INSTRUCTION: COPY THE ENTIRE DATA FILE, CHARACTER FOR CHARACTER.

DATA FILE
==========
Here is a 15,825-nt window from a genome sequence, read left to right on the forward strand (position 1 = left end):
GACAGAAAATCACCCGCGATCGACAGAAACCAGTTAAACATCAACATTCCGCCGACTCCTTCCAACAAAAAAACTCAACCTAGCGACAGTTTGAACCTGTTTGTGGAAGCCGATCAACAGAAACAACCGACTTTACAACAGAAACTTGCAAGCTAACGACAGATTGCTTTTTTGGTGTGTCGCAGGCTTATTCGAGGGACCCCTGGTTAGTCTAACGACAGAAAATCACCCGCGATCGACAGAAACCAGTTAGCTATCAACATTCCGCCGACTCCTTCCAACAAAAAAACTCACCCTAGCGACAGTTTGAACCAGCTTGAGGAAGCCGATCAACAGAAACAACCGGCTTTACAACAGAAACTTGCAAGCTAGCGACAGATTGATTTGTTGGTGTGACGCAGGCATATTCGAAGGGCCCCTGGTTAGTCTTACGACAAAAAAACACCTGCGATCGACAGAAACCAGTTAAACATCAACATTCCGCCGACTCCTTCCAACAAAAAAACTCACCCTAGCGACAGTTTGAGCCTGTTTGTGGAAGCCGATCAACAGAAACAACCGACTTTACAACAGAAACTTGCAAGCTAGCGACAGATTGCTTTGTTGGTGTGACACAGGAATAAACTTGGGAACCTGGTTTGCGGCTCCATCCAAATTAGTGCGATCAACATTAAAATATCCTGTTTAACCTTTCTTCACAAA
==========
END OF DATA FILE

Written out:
Here is a 15,825-nt window from a genome sequence, read left to right on the forward strand (position 1 = left end):
GACAGAAAATCACCCGCGATCGACAGAAACCAGTTAAACATCAACATTCCGCCGACTCCTTCCAACAAAAAAACTCAACCTAGCGACAGTTTGAACCTGTTTGTGGAAGCCGATCAACAGAAACAACCGACTTTACAACAGAAACTTGCAAGCTAACGACAGATTGCTTTTTTGGTGTGTCGCAGGCTTATTCGAGGGACCCCTGGTTAGTCTAACGACAGAAAATCACCCGCGATCGACAGAAACCAGTTAGCTATCAACATTCCGCCGACTCCTTCCAACAAAAAAACTCACCCTAGCGACAGTTTGAACCAGCTTGAGGAAGCCGATCAACAGAAACAACCGGCTTTACAACAGAAACTTGCAAGCTAGCGACAGATTGATTTGTTGGTGTGACGCAGGCATATTCGAAGGGCCCCTGGTTAGTCTTACGACAAAAAAACACCTGCGATCGACAGAAACCAGTTAAACATCAACATTCCGCCGACTCCTTCCAACAAAAAAACTCACCCTAGCGACAGTTTGAGCCTGTTTGTGGAAGCCGATCAACAGAAACAACCGACTTTACAACAGAAACTTGCAAGCTAGCGACAGATTGCTTTGTTGGTGTGACACAGGAATAAACTTGGGAACCTGGTTTGCGGCTCCATCCAAATTAGTGCGATCAACATTAAAATATCCTGTTTAACCTTTCTTCACAAA